EMC joined the growing list of companies that can't see beyond a quarter. The storage giant said Tuesday that it expects 2009 IT spending "will decline as a percentage in the mid to high single digits compared with 2008." Meanwhile the company couldn't provide an outlook for 2009 due to the many wild cards facing the economy.
At least EMC isn't alone (statement). Few companies are trying to guess what will happen in 2009. That makes a lot of sense. Why disappoint Wall Street when no one has a clue how the economy will do. EMC's child--VMware--also couldn't provide a 2009 outlook. Microsoft and Intel are also in the no visibility club.
EMC's fourth quarter was in line with its previous profit warning. On Jan. 7, EMC cut its outlook and announced 2,400 job cuts. The company reported net income of $288 million, or 14 cents a share, on revenue of $4.02 billion. If you back out restructuring charges and other items, EMC had fourth quarter earnings of $646.8 million, or 32 cents a share.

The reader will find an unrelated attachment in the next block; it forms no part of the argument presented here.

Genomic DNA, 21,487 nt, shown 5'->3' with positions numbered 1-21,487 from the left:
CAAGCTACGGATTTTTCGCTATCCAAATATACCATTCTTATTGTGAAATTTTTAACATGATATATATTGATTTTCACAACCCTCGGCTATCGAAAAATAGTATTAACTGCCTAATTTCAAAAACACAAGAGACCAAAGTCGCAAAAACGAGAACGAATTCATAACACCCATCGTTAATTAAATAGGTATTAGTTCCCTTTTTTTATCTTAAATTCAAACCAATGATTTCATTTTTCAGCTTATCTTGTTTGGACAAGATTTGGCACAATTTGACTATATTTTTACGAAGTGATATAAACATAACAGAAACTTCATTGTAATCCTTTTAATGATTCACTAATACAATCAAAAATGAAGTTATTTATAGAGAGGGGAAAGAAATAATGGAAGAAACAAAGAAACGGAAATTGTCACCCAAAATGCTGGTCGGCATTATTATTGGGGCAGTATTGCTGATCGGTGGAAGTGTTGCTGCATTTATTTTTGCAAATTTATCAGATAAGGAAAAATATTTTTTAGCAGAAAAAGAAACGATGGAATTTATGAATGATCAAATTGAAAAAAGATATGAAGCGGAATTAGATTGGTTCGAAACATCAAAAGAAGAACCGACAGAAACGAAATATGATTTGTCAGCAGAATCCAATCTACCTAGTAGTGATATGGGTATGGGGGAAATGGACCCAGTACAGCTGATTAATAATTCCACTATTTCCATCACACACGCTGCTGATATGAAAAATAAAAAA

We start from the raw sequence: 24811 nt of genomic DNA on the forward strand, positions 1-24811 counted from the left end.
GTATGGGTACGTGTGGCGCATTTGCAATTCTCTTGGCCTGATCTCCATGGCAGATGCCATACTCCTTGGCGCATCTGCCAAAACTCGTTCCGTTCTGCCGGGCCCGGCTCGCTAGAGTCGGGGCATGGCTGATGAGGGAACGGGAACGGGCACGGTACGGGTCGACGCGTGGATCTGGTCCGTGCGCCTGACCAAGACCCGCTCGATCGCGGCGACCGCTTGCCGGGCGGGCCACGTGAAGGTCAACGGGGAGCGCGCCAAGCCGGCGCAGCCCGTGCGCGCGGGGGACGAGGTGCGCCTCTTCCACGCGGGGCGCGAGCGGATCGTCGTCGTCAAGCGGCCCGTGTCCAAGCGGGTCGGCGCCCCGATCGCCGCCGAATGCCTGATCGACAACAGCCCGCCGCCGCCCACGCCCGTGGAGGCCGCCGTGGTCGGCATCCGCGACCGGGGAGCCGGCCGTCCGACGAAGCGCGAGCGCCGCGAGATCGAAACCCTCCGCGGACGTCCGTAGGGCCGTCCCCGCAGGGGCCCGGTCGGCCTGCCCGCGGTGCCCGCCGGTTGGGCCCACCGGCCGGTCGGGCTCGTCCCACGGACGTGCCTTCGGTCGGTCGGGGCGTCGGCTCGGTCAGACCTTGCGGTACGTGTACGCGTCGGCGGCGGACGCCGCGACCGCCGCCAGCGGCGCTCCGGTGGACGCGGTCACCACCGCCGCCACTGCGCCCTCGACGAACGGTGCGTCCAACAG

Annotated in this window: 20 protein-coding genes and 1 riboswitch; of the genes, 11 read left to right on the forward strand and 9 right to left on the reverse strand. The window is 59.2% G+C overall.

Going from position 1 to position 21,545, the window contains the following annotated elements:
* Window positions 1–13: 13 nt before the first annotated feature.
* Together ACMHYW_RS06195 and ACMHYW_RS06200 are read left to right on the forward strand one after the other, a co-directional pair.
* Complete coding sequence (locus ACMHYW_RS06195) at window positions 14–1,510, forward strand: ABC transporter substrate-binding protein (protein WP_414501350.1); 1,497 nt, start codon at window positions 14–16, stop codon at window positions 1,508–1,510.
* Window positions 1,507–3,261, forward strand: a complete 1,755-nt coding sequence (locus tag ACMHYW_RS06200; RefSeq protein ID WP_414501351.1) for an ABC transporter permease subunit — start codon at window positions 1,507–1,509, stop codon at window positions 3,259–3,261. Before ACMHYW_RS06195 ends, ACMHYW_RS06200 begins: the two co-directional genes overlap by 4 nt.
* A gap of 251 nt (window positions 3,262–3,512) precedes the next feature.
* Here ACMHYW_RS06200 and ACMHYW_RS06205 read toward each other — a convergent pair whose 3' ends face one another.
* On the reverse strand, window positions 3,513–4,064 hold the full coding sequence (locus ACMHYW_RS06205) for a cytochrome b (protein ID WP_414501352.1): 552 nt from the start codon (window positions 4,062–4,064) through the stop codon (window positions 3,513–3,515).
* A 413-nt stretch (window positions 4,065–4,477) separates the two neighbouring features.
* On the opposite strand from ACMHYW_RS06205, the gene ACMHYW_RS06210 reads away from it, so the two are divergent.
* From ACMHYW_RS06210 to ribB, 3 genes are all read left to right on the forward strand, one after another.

For the year, EMC reported net income of $1.35 billion, or 64 cents a share, on revenue of $14.88 billion.
In a statement, EMC chief Joe Tucci noted that the company has been through the downturn drill before:
EMC has a firm grasp on what's required to thrive in tough times and emerge even stronger in the next growth cycle. We remain intensely focused on customers' top priorities -- saving money, attaining a faster ROI, reducing risk and preparing for the delivery of next-generation data centers. Finally, we remain committed to investing heavily in research and development to extend our technology lead and maintain rapid product rollout cycles.
Here's EMC's business breakdown: